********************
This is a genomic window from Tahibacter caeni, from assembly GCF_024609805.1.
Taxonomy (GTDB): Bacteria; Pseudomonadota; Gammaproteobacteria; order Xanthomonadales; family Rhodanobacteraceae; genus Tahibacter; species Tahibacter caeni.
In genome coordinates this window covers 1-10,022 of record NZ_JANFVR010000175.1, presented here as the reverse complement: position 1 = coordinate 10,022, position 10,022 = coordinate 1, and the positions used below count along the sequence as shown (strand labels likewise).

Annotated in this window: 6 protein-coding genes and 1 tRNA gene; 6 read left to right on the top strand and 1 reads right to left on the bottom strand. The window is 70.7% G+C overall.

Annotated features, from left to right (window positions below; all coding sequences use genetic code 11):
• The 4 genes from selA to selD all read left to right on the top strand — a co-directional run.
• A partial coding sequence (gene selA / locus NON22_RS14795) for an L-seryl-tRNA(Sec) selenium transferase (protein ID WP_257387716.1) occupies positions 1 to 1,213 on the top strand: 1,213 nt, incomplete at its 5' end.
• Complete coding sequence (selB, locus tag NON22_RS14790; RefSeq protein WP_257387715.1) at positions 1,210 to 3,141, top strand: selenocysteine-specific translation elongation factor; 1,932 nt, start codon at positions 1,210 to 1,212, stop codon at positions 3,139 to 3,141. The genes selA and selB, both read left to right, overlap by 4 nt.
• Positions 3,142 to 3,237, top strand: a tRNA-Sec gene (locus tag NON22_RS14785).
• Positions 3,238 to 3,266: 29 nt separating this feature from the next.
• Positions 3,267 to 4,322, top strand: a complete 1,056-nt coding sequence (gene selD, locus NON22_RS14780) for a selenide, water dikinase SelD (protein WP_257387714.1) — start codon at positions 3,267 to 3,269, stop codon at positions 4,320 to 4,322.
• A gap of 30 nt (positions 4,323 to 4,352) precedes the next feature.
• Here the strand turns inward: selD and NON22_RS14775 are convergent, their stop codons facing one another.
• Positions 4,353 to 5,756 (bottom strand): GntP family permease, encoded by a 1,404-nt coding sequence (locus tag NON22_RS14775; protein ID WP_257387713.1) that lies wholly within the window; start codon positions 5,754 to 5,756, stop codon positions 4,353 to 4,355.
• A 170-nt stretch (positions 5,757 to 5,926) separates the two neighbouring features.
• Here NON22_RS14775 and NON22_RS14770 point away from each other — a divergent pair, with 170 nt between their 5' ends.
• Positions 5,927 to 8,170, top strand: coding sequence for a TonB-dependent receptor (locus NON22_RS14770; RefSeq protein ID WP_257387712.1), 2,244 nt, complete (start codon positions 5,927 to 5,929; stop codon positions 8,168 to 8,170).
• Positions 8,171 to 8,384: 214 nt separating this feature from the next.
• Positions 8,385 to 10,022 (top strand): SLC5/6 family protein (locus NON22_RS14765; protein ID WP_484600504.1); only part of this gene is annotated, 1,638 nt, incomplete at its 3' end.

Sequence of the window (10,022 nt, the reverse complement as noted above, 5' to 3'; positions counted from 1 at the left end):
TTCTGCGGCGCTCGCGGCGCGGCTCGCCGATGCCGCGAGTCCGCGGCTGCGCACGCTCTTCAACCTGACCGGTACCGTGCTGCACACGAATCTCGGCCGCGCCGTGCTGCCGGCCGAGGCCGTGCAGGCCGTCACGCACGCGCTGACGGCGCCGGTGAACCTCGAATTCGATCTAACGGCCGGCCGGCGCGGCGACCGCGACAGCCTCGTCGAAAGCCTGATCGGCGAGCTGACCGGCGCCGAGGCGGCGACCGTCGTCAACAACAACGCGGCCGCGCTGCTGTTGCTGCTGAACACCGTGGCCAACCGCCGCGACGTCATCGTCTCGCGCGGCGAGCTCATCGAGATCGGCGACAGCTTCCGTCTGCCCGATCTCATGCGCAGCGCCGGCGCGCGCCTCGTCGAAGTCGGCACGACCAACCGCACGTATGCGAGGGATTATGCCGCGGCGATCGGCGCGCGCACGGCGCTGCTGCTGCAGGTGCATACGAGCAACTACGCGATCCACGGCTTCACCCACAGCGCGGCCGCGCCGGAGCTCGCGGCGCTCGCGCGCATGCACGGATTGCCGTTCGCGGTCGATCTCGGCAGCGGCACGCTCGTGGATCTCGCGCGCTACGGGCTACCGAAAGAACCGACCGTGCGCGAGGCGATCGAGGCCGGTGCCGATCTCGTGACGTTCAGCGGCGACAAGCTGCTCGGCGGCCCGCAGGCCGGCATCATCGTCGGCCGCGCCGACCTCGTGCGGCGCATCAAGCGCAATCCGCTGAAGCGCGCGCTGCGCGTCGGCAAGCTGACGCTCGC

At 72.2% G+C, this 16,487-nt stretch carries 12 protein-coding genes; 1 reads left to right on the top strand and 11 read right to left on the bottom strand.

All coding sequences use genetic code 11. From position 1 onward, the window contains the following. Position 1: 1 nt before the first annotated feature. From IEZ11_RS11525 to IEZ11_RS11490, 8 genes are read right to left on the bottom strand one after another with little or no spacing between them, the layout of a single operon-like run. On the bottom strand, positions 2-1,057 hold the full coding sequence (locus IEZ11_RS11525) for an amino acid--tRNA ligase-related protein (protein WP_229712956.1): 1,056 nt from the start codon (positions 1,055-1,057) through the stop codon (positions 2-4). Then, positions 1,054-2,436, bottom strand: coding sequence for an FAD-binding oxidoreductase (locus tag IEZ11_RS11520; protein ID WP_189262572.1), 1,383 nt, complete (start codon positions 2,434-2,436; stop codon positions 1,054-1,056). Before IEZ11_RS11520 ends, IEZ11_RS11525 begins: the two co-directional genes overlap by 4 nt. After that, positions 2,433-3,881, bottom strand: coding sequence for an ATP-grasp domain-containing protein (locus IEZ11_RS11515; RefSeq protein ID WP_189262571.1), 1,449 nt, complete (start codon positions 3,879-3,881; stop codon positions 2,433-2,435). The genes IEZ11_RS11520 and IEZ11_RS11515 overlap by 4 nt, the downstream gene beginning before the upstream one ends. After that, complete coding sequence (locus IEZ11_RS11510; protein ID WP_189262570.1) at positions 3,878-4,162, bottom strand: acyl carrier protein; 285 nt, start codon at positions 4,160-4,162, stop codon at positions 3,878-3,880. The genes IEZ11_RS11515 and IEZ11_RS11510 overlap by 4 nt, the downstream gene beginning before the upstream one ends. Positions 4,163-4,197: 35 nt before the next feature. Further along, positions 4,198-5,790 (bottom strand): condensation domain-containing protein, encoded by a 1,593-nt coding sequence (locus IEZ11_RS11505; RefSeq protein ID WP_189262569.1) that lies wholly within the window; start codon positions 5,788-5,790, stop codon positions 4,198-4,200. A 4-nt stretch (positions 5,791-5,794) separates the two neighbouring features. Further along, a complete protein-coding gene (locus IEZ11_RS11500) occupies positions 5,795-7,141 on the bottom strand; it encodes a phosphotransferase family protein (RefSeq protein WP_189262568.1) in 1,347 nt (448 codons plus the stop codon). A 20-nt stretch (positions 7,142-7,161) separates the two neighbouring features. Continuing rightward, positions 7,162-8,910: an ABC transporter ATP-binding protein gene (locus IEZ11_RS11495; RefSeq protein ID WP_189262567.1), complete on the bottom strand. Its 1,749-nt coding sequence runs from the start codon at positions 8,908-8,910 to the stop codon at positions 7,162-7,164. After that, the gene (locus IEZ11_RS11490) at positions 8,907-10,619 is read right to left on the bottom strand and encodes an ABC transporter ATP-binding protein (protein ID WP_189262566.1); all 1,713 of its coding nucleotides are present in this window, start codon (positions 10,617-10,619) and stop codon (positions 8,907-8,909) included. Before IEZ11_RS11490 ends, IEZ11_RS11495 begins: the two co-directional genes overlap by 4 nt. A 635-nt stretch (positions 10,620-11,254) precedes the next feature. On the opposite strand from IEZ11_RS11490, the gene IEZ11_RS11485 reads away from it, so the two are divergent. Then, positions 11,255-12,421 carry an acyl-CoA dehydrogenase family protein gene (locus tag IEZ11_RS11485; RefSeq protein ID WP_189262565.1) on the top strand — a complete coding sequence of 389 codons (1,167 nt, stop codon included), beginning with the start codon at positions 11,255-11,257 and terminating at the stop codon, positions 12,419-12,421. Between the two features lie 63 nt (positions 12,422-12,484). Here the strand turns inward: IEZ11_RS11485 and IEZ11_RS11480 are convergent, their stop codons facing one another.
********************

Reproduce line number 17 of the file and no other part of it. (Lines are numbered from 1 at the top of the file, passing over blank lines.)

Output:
• Positions 5,927 to 8,170, top strand: coding sequence for a TonB-dependent receptor (locus NON22_RS14770; RefSeq protein ID WP_257387712.1), 2,244 nt, complete (start codon positions 5,927 to 5,929; stop codon positions 8,168 to 8,170).